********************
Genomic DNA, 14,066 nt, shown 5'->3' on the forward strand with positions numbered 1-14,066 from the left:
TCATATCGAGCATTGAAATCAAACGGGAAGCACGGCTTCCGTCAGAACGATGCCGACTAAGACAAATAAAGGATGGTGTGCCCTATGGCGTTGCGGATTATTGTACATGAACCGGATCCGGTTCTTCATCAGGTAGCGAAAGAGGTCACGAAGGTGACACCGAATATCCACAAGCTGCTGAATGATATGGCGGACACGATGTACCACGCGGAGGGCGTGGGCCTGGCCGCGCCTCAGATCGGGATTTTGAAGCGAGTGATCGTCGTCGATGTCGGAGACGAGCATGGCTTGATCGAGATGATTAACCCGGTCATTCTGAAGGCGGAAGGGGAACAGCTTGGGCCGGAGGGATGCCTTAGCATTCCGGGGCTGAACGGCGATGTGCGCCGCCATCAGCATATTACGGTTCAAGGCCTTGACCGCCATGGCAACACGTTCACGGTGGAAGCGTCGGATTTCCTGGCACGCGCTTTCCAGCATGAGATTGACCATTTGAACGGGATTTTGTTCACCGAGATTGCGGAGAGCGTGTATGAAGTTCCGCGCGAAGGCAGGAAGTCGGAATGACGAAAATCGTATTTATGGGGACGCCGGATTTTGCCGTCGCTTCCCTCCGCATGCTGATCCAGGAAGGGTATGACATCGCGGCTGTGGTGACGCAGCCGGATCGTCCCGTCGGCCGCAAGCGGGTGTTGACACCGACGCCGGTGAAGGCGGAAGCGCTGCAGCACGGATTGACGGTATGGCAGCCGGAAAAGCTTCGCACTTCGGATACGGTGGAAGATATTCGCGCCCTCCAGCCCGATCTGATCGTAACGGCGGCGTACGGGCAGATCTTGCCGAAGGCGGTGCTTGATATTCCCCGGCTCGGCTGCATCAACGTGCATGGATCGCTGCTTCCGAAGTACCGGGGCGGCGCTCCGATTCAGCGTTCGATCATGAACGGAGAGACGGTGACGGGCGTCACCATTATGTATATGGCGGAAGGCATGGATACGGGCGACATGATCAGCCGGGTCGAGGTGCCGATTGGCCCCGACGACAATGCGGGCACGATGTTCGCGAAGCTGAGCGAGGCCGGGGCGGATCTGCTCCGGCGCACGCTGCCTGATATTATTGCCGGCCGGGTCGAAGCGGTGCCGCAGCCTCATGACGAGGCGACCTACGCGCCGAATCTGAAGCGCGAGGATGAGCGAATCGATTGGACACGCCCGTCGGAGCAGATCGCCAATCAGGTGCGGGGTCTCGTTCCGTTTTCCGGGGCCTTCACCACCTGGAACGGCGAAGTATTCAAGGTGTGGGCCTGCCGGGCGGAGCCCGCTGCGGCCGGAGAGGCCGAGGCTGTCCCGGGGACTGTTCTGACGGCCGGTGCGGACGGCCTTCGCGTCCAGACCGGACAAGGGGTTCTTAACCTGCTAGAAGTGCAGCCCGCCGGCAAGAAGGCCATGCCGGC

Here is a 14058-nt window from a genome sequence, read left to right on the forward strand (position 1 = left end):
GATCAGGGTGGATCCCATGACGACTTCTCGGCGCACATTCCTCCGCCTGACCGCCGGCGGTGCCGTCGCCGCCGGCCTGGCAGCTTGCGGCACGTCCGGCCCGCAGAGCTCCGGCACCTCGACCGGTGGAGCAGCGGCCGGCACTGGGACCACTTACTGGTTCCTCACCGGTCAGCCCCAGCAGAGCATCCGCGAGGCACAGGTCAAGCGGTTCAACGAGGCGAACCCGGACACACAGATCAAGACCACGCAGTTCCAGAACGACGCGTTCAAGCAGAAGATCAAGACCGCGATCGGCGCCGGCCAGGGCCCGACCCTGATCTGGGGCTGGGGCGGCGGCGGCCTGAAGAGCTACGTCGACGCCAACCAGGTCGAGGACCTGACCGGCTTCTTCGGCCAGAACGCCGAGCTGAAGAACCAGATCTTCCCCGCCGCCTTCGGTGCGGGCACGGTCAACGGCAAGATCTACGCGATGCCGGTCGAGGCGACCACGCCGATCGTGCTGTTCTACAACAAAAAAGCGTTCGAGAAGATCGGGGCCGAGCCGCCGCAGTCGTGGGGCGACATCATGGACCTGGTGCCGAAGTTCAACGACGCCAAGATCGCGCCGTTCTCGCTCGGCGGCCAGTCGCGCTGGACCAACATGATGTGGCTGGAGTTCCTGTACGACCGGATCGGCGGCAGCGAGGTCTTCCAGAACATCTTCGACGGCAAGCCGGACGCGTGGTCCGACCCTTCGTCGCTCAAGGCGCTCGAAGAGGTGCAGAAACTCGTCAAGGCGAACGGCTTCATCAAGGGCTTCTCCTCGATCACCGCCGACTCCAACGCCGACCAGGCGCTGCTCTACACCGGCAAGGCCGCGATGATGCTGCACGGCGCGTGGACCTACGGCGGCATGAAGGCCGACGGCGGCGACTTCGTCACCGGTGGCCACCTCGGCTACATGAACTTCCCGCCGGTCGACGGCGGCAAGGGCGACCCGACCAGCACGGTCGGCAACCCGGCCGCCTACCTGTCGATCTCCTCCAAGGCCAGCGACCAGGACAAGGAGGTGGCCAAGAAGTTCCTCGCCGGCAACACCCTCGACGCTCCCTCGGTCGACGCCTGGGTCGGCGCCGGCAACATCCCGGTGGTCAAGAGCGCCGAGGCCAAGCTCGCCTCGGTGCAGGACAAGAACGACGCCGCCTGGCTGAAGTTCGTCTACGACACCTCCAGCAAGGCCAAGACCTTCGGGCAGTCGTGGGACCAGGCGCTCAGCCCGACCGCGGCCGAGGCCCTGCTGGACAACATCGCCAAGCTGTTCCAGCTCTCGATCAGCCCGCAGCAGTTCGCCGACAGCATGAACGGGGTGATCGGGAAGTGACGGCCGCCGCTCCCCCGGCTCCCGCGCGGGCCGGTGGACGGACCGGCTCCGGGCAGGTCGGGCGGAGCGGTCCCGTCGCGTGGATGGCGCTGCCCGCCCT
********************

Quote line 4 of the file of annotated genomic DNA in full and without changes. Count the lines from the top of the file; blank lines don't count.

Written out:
GATCAGGGTGGATCCCATGACGACTTCTCGGCGCACATTCCTCCGCCTGACCGCCGGCGGTGCCGTCGCCGCCGGCCTGGCAGCTTGCGGCACGTCCGGCCCGCAGAGCTCCGGCACCTCGACCGGTGGAGCAGCGGCCGGCACTGGGACCACTTACTGGTTCCTCACCGGTCAGCCCCAGCAGAGCATCCGCGAGGCACAGGTCAAGCGGTTCAACGAGGCGAACCCGGACACACAGATCAAGACCACGCAGTTCCAGAACGACGCGTTCAAGCAGAAGATCAAGACCGCGATCGGCGCCGGCCAGGGCCCGACCCTGATCTGGGGCTGGGGCGGCGGCGGCCTGAAGAGCTACGTCGACGCCAACCAGGTCGAGGACCTGACCGGCTTCTTCGGCCAGAACGCCGAGCTGAAGAACCAGATCTTCCCCGCCGCCTTCGGTGCGGGCACGGTCAACGGCAAGATCTACGCGATGCCGGTCGAGGCGACCACGCCGATCGTGCTGTTCTACAACAAAAAAGCGTTCGAGAAGATCGGGGCCGAGCCGCCGCAGTCGTGGGGCGACATCATGGACCTGGTGCCGAAGTTCAACGACGCCAAGATCGCGCCGTTCTCGCTCGGCGGCCAGTCGCGCTGGACCAACATGATGTGGCTGGAGTTCCTGTACGACCGGATCGGCGGCAGCGAGGTCTTCCAGAACATCTTCGACGGCAAGCCGGACGCGTGGTCCGACCCTTCGTCGCTCAAGGCGCTCGAAGAGGTGCAGAAACTCGTCAAGGCGAACGGCTTCATCAAGGGCTTCTCCTCGATCACCGCCGACTCCAACGCCGACCAGGCGCTGCTCTACACCGGCAAGGCCGCGATGATGCTGCACGGCGCGTGGACCTACGGCGGCATGAAGGCCGACGGCGGCGACTTCGTCACCGGTGGCCACCTCGGCTACATGAACTTCCCGCCGGTCGACGGCGGCAAGGGCGACCCGACCAGCACGGTCGGCAACCCGGCCGCCTACCTGTCGATCTCCTCCAAGGCCAGCGACCAGGACAAGGAGGTGGCCAAGAAGTTCCTCGCCGGCAACACCCTCGACGCTCCCTCGGTCGACGCCTGGGTCGGCGCCGGCAACATCCCGGTGGTCAAGAGCGCCGAGGCCAAGCTCGCCTCGGTGCAGGACAAGAACGACGCCGCCTGGCTGAAGTTCGTCTACGACACCTCCAGCAAGGCCAAGACCTTCGGGCAGTCGTGGGACCAGGCGCTCAGCCCGACCGCGGCCGAGGCCCTGCTGGACAACATCGCCAAGCTGTTCCAGCTCTCGATCAGCCCGCAGCAGTTCGCCGACAGCATGAACGGGGTGATCGGGAAGTGACGGCCGCCGCTCCCCCGGCTCCCGCGCGGGCCGGTGGACGGACCGGCTCCGGGCAGGTCGGGCGGAGCGGTCCCGTCGCGTGGATGGCGCTGCCCGCCCT